An intense week with a second war raging in Israel which adds to the uncertainty swirling around the financial markets. Will this war be quick? Will it draw in more countries? Will it be drawn out as in the Ukraine? The government of Israel declared war so this is not a conflict or a skirmish and means there will be lasting consequences for their borders. For U.S. politicians they will again be considering financial aide to a foreign country while running massive federal deficits which means interest rates will push higher unless there is a reckoning to the spending.
Treasure Issuance Continues
The nexus from the federal budget to the financial markets is when the Treasury Department auctions bonds. Unfortunately, we had three this week and none of them went well. The strong dollar also creates an incentive for foreign holders to sell as a hedge to their currencies weakening so their participation is waning.
You can see in the above chart that foreign purchases of Treasuries is not keeping up with the elevated issuance. This means interest rates have to rise to clear the auctions. Also, the Federal Reserve is not participating in these auctions as their quantitative tightening policy means they are not re-investing as bonds on their balance sheet mature. You can see their Treasury holdings in the chart below and they have a long way to go before returning to pre-pandemic levels. No-bid at the auctions will continue.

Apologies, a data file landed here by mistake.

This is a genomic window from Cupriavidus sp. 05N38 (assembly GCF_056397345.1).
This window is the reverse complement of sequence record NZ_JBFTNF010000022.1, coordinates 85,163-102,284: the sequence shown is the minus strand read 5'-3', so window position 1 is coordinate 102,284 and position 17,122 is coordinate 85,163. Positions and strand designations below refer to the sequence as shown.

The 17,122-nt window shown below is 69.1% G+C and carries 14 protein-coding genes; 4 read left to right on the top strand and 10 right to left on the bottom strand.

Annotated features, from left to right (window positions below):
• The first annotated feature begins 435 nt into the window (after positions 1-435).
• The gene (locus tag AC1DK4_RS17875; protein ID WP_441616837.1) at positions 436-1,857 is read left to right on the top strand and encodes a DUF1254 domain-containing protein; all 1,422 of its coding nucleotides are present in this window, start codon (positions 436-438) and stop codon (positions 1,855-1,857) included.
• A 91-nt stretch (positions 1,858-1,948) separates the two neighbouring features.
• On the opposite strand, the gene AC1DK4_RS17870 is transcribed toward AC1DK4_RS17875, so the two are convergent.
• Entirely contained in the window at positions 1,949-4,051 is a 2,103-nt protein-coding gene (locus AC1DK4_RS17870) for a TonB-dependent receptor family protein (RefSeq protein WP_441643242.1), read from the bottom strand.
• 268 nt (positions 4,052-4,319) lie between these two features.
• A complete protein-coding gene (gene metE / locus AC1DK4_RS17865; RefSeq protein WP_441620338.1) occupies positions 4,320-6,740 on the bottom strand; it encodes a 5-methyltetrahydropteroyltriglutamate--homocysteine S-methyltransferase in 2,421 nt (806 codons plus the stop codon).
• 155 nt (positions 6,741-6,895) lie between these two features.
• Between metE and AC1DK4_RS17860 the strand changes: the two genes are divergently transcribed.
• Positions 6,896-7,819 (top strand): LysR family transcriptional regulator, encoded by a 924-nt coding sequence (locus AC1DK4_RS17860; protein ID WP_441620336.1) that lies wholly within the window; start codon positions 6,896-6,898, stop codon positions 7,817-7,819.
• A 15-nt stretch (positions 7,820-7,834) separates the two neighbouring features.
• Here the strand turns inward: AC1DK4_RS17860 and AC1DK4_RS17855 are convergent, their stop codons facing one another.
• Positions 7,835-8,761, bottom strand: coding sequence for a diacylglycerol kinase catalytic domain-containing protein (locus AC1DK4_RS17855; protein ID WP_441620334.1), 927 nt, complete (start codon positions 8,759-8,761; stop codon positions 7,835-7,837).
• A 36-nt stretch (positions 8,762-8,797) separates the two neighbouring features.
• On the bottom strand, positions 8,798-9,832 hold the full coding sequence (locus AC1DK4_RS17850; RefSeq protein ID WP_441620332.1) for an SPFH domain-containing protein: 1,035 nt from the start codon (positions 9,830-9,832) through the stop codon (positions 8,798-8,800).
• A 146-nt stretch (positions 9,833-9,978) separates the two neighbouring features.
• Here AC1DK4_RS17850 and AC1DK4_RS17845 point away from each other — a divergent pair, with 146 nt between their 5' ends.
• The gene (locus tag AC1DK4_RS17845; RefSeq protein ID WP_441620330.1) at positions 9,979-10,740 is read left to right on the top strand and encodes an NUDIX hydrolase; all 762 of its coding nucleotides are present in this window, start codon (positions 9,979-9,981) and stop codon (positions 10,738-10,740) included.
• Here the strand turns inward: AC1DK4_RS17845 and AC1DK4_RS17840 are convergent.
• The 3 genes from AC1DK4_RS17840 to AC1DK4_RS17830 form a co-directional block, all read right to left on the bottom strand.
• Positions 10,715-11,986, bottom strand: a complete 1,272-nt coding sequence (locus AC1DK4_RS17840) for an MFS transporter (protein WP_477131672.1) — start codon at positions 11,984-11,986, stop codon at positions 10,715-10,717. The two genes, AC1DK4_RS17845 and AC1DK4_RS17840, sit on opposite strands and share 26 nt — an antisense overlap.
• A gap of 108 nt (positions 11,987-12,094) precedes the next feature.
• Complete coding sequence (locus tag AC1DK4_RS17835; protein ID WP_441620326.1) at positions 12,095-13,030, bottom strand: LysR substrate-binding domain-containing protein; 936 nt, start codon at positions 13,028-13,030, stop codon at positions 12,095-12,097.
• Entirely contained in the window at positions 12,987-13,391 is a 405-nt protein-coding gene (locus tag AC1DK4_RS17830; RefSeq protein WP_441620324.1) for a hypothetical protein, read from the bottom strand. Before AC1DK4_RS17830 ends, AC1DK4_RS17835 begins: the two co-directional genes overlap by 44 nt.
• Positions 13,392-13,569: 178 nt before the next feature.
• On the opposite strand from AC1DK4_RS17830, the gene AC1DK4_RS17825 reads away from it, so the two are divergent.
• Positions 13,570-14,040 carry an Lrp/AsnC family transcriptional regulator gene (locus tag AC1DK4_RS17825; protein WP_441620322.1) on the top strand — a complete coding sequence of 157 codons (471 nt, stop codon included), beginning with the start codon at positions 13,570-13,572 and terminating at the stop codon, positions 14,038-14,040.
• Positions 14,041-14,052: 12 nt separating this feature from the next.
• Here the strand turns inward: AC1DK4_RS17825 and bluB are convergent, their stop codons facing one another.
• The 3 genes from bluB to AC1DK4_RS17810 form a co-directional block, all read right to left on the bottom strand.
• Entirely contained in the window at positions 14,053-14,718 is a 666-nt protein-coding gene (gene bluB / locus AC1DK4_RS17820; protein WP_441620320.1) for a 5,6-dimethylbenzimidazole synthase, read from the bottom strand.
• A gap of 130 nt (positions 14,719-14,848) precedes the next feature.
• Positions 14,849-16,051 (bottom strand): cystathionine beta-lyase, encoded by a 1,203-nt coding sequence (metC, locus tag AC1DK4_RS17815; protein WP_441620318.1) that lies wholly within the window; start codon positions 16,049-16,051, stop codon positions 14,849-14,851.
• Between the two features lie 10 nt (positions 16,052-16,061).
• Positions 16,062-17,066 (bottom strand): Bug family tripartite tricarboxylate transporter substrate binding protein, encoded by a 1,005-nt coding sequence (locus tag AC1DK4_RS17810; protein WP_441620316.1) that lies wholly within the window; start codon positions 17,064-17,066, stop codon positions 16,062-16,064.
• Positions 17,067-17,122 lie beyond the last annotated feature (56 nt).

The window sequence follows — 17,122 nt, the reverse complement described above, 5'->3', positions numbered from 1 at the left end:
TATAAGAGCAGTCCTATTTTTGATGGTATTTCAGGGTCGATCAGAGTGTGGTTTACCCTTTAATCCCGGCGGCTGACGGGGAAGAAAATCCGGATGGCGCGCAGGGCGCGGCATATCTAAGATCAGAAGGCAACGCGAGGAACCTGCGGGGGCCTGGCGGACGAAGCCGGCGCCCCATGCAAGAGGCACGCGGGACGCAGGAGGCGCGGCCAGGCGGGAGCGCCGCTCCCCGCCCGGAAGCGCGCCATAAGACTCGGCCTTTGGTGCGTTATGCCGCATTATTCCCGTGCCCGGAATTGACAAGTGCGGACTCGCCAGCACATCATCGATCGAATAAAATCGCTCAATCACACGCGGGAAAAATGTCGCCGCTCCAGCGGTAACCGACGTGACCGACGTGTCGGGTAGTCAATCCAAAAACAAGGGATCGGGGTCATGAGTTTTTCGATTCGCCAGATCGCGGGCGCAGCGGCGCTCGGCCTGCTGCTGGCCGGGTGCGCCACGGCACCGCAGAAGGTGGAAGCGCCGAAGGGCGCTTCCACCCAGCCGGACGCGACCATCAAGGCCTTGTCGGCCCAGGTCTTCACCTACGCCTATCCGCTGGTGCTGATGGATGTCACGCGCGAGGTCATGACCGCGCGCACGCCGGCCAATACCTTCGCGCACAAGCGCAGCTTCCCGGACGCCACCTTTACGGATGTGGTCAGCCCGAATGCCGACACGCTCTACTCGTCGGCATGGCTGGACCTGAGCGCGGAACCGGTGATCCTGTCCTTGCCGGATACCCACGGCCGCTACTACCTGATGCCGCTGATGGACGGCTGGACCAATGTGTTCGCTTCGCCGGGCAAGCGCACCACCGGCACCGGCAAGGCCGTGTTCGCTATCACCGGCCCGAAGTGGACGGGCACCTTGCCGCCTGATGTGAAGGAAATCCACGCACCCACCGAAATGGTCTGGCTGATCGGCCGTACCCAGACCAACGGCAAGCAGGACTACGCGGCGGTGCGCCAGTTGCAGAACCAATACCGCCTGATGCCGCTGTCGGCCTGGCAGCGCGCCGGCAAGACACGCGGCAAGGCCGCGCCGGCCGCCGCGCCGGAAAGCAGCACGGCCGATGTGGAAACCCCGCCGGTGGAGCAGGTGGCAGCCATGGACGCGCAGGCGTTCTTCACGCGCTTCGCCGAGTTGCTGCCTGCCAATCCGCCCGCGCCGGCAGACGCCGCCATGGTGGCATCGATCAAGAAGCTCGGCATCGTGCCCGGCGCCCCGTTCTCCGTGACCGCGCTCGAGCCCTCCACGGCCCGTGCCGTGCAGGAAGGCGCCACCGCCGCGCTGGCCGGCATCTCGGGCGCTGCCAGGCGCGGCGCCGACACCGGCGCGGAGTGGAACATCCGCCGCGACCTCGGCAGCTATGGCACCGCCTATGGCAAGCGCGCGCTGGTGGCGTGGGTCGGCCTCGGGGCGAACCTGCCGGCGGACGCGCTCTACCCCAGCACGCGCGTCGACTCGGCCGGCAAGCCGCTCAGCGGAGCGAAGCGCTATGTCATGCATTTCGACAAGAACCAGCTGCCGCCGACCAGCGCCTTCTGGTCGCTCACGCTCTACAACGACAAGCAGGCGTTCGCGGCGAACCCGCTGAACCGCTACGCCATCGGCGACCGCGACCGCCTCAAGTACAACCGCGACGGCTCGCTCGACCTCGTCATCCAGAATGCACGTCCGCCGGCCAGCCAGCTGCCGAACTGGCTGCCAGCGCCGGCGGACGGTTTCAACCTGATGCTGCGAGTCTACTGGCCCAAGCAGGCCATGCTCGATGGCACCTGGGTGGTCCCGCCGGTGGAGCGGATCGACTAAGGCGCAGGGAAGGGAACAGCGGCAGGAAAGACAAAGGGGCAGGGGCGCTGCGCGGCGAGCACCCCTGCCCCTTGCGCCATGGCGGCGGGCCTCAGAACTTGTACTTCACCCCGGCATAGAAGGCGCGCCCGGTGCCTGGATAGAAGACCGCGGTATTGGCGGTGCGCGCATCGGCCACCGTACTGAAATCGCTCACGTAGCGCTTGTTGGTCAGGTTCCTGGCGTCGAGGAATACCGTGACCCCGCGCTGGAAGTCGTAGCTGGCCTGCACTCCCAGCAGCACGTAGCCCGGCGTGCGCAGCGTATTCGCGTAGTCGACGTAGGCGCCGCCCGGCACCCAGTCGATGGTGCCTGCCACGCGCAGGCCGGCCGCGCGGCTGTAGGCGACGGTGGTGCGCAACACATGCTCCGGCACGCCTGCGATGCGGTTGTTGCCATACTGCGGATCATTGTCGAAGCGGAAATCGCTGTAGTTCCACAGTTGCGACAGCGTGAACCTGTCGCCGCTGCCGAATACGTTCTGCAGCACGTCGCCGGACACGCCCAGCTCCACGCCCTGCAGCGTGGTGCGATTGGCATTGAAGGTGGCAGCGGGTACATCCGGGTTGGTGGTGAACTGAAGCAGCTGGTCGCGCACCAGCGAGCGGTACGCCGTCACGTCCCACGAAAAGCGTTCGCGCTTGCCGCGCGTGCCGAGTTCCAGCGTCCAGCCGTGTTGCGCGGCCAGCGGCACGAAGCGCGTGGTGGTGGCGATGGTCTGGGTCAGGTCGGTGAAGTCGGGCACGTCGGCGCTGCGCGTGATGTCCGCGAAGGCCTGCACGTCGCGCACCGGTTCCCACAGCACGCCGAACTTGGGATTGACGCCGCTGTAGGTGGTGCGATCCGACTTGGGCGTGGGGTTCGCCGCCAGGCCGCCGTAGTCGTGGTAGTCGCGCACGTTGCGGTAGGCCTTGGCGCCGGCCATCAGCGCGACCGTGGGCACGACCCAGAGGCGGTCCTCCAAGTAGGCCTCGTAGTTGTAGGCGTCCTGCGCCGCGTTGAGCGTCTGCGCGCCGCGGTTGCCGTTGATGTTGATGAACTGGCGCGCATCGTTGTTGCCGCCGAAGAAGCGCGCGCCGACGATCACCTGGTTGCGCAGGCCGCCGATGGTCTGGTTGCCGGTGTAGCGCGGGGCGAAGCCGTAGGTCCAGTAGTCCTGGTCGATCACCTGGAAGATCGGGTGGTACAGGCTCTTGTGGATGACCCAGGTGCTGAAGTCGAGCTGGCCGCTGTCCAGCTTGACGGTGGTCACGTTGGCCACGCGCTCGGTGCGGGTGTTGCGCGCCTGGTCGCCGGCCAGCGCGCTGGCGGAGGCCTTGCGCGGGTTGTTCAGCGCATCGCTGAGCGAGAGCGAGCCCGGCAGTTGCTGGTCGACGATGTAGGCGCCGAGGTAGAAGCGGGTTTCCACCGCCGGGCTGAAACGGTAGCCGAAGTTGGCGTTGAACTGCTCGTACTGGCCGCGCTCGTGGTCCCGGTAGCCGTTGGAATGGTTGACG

Corporate Bond Yields
The contagion effects of raising interest this fast has yet to be reflected in corporate earnings. You can see on the graphic to the right that high yield companies are issuing debt near 10% and the weakest credits are closer to 15%. For some of these companies, they will have a solvency issue unless they raise equity capital.
Investment grade bonds are getting closer to 6% as the 10Yr continues to push higher but those companies have stronger balance sheets and will need to adjust their spending based on their cost of capital. Lots of changes are in the pipeline.
10Yr Treasury Yields
The uptrend in 10-year yields is undeniable and should continue into next year. For the mean time, bond prices are oversold so odds are we see lower yields in the coming sessions with overhead resistance at 5.05%.
The S&P 500
Multiples typically contract when interest rates rise and we have yet to see that reflected in stock prices this year. We will get a slew of earnings reports in the next three weeks so we will get an update if these valuations are justified. Price action this week was slightly higher but has remained in this area for the past three weeks. Generally, we need to see prices above $450 to confirm a bottom has formed and if earnings reports disappoint then we may see a larger downtrend unfurl.
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Paul J McCarthy III CFA
President, Kisco Capital